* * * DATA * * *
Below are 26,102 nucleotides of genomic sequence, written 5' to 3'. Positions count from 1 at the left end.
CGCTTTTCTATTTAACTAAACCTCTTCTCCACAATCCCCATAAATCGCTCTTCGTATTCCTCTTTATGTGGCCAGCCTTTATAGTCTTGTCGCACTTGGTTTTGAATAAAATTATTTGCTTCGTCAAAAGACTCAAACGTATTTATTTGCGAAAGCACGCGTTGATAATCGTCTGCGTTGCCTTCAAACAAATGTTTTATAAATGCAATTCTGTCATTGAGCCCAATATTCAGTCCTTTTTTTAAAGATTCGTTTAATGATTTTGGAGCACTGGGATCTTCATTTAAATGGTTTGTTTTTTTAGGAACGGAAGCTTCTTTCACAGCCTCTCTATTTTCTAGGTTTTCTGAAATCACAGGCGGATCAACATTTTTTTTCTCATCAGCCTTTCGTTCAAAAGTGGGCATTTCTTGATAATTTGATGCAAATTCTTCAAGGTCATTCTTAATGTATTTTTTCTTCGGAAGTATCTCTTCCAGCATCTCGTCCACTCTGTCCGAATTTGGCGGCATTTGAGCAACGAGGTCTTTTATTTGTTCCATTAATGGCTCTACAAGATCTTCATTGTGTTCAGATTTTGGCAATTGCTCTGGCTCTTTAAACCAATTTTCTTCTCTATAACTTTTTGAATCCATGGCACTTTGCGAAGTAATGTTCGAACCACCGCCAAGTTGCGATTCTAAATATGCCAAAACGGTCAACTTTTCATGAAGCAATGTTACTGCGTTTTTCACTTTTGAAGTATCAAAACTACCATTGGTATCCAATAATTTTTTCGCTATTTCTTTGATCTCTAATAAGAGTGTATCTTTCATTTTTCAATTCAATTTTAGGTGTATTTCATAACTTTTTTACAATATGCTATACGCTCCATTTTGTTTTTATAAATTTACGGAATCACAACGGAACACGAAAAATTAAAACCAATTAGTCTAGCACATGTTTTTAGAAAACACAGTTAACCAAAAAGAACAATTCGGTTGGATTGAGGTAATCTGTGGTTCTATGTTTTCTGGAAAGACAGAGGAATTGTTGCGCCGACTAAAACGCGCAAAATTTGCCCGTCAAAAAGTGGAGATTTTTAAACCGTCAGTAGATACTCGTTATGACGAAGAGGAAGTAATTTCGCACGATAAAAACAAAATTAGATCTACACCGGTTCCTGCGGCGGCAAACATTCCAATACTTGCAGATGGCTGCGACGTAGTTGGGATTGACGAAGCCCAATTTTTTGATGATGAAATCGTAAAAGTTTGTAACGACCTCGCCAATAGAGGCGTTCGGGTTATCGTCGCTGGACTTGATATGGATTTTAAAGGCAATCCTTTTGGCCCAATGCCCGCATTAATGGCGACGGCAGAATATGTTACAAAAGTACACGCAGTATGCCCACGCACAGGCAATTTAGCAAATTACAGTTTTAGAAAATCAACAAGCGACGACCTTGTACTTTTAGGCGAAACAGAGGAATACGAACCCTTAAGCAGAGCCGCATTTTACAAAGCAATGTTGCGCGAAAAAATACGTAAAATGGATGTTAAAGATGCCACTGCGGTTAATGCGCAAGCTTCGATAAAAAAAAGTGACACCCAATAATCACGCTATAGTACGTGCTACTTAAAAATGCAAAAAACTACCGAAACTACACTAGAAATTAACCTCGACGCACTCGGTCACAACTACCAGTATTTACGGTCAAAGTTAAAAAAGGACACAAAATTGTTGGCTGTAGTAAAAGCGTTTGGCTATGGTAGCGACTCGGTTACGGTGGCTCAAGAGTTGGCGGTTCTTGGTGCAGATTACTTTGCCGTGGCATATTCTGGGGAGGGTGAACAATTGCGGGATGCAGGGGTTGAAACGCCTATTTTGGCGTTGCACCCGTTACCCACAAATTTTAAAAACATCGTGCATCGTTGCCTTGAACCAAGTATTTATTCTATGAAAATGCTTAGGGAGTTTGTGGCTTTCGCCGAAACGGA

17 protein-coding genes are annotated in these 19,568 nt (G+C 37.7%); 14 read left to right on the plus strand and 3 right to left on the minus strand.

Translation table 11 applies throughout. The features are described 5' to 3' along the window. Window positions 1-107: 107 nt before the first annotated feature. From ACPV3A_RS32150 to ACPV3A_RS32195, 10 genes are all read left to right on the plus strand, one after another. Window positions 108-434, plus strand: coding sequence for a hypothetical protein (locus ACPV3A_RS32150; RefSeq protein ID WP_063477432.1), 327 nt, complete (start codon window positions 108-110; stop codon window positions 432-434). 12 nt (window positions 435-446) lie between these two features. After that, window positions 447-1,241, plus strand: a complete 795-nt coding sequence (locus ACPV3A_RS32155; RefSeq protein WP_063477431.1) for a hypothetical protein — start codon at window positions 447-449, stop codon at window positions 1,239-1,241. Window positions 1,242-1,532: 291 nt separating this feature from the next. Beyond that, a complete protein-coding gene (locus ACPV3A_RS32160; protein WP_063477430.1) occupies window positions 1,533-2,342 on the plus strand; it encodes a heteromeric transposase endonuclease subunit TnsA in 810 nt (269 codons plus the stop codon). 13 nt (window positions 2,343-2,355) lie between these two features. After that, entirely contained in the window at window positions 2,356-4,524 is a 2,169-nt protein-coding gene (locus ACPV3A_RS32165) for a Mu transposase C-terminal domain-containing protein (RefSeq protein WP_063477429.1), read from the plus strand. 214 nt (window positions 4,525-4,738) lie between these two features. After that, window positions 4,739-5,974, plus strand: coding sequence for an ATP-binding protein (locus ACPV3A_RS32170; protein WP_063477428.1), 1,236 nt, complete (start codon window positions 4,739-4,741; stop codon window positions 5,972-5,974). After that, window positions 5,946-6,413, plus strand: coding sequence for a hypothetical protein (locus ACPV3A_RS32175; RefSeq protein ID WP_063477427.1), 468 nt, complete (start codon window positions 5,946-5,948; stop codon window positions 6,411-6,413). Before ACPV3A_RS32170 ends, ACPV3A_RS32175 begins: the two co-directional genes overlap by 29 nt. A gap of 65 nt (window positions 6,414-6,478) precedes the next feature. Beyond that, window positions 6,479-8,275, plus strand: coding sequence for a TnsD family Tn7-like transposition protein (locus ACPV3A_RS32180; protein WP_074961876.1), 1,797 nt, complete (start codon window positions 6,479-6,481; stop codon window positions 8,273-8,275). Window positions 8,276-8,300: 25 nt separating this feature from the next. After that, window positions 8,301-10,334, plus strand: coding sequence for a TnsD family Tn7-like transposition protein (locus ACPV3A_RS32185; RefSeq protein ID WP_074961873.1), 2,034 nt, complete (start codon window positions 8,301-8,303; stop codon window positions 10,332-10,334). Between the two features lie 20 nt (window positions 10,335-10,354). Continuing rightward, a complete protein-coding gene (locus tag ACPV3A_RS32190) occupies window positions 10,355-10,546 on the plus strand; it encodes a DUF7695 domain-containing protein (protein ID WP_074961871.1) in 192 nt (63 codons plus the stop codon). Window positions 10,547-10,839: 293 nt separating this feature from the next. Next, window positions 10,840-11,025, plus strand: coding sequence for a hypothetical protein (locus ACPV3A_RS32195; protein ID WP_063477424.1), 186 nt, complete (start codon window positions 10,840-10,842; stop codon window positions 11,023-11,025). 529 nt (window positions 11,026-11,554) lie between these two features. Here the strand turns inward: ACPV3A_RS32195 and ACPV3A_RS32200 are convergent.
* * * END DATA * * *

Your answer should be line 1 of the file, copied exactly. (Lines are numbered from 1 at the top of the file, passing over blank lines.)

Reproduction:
Below are 26,102 nucleotides of genomic sequence, written 5' to 3'. Positions count from 1 at the left end.